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Tolerating Load Miss-Latency by Extending Effective Instruction Window with Low Complexity

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3 Author(s)

An execute-ahead processor pre-executes instructions when a load miss would stall the processor. The typical design has several components that grow with the distance to execute ahead and need to be carefully balanced for optimal performance. This paper presents a novel approach which unifies those components and therefore is easy to implement and has no trouble to balance resource investment. When executing ahead, the processor enqueues (or preserves) all instructions along with the known execution results (including register and memory) in a preserving buffer (PB). When the leading load miss is resolved, the processor dequeues the instructions and then restores the known execution results or dispatch the instructions not yet executed. The implementation overheads include PB and a run-ahead cache for forwarding memory data. Only PB grows with the distance to execute ahead. This method can be applied to both in-order and out-of-order processors. Our experiments show that a four-way superscalar out-of-order processor with a 1 K-entry PB can have 15% and 120% speedup over the baseline design for SPEC INT2000 and SPEC FP2000 benchmark suites, assuming a 128-entry instruction window and a 300-cycle memory access latency.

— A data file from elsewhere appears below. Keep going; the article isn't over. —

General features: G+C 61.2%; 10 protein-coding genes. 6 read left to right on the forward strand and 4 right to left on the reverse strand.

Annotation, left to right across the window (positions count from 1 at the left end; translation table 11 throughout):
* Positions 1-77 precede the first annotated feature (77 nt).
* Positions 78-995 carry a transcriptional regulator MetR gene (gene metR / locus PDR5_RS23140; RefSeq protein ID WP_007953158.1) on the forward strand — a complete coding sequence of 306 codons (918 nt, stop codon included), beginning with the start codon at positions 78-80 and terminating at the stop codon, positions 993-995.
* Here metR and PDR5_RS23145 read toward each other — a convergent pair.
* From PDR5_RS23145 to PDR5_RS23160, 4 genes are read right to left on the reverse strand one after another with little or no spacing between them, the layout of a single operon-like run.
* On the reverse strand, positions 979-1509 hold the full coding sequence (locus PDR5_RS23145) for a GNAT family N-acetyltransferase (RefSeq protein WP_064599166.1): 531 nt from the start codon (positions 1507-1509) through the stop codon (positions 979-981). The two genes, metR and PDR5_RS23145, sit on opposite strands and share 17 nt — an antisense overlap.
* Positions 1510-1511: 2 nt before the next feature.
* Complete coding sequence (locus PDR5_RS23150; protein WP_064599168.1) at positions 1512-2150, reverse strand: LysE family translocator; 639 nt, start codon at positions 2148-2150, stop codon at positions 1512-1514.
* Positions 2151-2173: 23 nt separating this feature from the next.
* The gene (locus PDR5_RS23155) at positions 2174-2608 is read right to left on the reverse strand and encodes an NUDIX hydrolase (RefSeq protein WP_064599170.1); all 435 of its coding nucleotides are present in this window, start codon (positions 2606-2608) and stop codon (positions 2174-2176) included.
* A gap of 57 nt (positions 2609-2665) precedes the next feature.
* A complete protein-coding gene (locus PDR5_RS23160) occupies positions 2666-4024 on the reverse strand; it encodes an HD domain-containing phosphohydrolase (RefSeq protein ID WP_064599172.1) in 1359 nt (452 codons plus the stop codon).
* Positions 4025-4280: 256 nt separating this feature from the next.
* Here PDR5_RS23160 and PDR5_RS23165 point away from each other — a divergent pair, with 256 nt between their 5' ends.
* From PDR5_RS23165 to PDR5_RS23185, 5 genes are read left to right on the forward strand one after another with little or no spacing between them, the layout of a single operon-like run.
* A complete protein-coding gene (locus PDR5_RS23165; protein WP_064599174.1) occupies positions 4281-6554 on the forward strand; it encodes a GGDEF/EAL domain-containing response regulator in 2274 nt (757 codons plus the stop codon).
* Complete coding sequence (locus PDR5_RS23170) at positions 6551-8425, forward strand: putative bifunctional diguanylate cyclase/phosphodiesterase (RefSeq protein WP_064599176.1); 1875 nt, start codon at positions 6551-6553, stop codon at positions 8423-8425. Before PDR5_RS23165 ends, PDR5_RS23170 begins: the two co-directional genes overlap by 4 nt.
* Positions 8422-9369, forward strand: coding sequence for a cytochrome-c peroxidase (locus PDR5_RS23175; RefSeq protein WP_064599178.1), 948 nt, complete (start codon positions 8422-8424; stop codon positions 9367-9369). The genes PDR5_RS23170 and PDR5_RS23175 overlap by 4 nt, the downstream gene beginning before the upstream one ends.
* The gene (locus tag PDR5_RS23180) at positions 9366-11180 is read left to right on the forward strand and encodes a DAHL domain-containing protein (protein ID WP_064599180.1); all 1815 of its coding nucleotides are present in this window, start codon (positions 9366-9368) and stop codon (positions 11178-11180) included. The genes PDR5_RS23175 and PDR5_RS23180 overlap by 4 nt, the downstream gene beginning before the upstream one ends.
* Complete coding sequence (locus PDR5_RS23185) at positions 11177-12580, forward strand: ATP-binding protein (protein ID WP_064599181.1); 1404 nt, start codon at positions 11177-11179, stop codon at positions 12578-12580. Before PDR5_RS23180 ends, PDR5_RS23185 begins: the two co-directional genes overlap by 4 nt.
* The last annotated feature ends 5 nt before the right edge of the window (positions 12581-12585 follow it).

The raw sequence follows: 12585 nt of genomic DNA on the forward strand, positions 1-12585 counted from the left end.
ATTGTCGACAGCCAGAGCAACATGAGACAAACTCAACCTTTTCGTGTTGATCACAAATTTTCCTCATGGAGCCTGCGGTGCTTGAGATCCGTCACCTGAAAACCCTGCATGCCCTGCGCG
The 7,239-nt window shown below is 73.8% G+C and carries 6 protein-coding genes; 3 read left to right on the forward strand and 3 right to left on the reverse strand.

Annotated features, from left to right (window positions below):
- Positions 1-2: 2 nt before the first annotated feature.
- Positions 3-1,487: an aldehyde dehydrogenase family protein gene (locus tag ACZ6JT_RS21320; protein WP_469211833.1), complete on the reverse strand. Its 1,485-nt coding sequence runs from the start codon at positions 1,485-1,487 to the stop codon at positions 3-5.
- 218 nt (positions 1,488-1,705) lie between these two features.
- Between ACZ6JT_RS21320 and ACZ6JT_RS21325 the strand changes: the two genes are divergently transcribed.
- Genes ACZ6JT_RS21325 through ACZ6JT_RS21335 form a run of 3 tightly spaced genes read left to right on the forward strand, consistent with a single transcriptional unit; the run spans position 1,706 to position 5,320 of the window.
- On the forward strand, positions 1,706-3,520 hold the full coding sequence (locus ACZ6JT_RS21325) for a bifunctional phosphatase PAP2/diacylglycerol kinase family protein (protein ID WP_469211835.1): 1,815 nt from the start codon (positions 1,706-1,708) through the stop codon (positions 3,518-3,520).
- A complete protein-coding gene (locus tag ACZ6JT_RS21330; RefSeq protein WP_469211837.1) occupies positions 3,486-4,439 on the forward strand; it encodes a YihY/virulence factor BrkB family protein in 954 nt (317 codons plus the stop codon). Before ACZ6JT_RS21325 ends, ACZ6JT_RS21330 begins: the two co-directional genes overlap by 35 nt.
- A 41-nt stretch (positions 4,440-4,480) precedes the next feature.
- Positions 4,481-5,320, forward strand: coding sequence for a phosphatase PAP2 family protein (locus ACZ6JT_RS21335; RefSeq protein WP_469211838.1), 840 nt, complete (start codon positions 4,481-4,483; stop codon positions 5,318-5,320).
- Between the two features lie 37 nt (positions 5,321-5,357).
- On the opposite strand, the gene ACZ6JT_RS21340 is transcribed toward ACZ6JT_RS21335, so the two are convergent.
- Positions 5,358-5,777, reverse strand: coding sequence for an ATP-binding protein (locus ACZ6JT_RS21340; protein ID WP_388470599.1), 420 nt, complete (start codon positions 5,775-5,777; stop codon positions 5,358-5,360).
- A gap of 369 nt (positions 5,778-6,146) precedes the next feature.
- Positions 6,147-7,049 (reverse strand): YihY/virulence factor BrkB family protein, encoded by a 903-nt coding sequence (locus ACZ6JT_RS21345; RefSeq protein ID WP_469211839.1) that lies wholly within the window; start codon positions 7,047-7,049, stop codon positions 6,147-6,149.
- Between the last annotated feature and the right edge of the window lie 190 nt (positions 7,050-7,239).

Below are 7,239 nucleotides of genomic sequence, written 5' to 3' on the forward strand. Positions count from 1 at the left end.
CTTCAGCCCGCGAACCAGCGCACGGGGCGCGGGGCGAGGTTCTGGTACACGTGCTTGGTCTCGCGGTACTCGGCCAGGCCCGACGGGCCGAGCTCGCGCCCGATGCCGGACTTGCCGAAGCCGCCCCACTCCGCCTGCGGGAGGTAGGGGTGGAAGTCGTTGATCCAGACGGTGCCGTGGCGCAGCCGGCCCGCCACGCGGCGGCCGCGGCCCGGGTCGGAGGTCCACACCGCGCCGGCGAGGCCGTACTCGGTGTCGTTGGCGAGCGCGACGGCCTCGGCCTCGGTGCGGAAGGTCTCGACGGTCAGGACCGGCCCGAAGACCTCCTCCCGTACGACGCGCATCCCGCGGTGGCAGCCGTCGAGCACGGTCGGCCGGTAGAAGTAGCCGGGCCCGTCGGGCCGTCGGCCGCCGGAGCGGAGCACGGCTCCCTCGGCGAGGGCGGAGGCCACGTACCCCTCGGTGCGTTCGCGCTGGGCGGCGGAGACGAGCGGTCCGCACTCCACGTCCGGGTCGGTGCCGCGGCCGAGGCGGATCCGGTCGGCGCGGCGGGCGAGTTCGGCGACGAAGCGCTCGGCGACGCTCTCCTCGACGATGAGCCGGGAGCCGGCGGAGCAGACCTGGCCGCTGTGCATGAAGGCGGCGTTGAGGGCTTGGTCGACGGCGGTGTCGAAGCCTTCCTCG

Published in:

Parallel Processing (ICPP), 2011 International Conference on

Date of Conference:

13-16 Sept. 2011